• Quality
  • Performance
  • Service
  • Value for money

One option is to use the net promoter system in order to get quick feedback about how you’re doing. The system isn’t flawless, but it lets you monitor customer’s perceptions of your company and take action if required. By identifying where things are going wrong, you’ll know which areas need to be address to ensure your brand is viewed positively.

Keeping it uniform

One of the biggest strengths of branding is familiarity – think of a big chain and you’ll understand what this means. A trip to McDonalds anywhere in the UK offers an experience that is fundamentally the same – you know what to expect and that puts the company at a huge advantage over less familiar fast food restaurants.You may not have multiple locations, but you can still use the principle of uniform branding to instil trust in your customers. Here’s what you need to do.

1) Get a logo (and use it). Investing in a logo from a quality designer is an investment you should seriously consider. It can help you brand your website, social media accounts, physical locations and even your packaging.

2) Be consistent with your copy and tone of voice. The words you use when communicating with existing and potential customers are as important as the product or service you’re trying to sell. Decide on how your customers will expect you to sound when you talk to them, then stick to it. This means that if you’re a mortgage broker who has been communicating with customers in a formal and authoritative manner, you shouldn’t suddenly start writing articles along the lines of “This man applied for a mortgage – you won’t believe what happened next”. The change in tone will seem incongruous to your audience and it will damage their perception of you.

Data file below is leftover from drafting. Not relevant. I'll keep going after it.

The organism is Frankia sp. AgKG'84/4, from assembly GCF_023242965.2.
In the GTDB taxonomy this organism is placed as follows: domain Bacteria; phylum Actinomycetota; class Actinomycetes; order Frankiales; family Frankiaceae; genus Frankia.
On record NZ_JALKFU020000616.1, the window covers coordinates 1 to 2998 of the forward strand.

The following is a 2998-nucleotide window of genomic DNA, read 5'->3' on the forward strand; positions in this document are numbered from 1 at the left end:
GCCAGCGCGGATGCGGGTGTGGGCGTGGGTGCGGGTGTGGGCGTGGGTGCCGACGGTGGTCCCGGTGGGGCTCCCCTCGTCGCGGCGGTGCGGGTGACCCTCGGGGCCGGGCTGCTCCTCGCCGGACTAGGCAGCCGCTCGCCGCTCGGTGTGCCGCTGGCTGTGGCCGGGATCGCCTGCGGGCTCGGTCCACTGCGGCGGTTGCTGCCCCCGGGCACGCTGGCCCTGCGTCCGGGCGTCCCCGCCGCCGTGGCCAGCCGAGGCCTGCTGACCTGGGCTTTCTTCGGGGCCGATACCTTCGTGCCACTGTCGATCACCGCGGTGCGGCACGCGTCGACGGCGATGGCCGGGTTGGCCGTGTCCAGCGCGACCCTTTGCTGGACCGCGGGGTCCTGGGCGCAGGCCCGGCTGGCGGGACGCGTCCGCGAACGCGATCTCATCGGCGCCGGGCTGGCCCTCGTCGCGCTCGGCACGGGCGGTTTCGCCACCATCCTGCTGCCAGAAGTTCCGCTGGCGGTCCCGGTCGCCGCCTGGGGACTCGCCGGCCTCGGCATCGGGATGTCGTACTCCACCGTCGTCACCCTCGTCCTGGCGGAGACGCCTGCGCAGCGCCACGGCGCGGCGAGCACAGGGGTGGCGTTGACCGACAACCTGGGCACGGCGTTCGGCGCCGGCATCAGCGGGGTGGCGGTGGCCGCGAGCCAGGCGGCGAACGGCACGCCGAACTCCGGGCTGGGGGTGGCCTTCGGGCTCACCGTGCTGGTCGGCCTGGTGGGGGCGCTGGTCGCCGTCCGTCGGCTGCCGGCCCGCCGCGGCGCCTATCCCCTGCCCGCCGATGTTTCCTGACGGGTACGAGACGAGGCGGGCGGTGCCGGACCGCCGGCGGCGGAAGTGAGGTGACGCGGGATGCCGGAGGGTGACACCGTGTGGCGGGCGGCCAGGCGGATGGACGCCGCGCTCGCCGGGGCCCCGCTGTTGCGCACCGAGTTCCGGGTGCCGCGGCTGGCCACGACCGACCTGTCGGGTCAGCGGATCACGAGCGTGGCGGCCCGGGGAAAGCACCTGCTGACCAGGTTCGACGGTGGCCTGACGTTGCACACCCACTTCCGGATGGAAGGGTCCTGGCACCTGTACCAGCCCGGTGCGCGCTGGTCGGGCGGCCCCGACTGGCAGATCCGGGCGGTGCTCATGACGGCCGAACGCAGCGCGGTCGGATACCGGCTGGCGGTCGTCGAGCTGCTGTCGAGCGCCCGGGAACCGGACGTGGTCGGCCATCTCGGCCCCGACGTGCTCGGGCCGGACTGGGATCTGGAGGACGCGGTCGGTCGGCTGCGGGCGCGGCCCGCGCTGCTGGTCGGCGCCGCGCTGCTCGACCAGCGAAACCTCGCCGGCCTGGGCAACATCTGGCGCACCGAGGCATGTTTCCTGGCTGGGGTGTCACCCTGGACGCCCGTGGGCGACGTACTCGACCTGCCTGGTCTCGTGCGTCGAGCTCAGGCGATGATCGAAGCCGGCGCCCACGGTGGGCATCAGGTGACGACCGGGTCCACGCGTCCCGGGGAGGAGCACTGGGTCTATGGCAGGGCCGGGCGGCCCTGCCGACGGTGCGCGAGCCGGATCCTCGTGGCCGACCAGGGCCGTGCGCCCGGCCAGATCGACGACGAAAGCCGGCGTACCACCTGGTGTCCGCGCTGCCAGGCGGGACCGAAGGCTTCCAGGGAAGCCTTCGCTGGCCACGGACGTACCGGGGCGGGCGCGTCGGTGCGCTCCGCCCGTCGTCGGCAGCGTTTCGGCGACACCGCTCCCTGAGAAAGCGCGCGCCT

3) Get personal. If you have a small team or are a sole trader then you have one huge advantage over bigger firms – the ability to put a personal touch on almost everything you do. Your customers should know who you are even before they’ve entered a business relationship with you. Include photos on your website, deal with as much as you can in person and tell your story.

Goody Good Stuff

Sweet company Goody Good Stuff is an excellent example of small business branding

Document and educate

There’s a lot to take in here and for that reason you need to spend some time documenting your brand values, even if you’re the only person who will look at the result. What you should end up with is a document that encapsulates your aims as a company, the commitments you make to your customers and how you will go about keeping these promises. You’ll also need a style guide – either as part of your branding document or as a standalone document.

These documents will help you in two ways – first it will help you educate existing and new members of staff about the company’s values and aims. Secondly, it will help you and your employees stick the rules. Even if you’re handling everything yourself, documentation is an excellent way to make sure you don’t inadvertently drift away from your goals. By regularly gathering feedback and monitoring it against your aims and guidelines, you’ll be able to see exactly how you’re shaping up.

Still not convinced?

Laying the groundwork for branding can seem like a lot of hard work and it is. However, the good news is that once you’ve worked on the basics you will continue to reap the benefits. Just look at Amazon. Whatever your goal, embracing branding in the manner Jeff Bezos did can help you achieve it.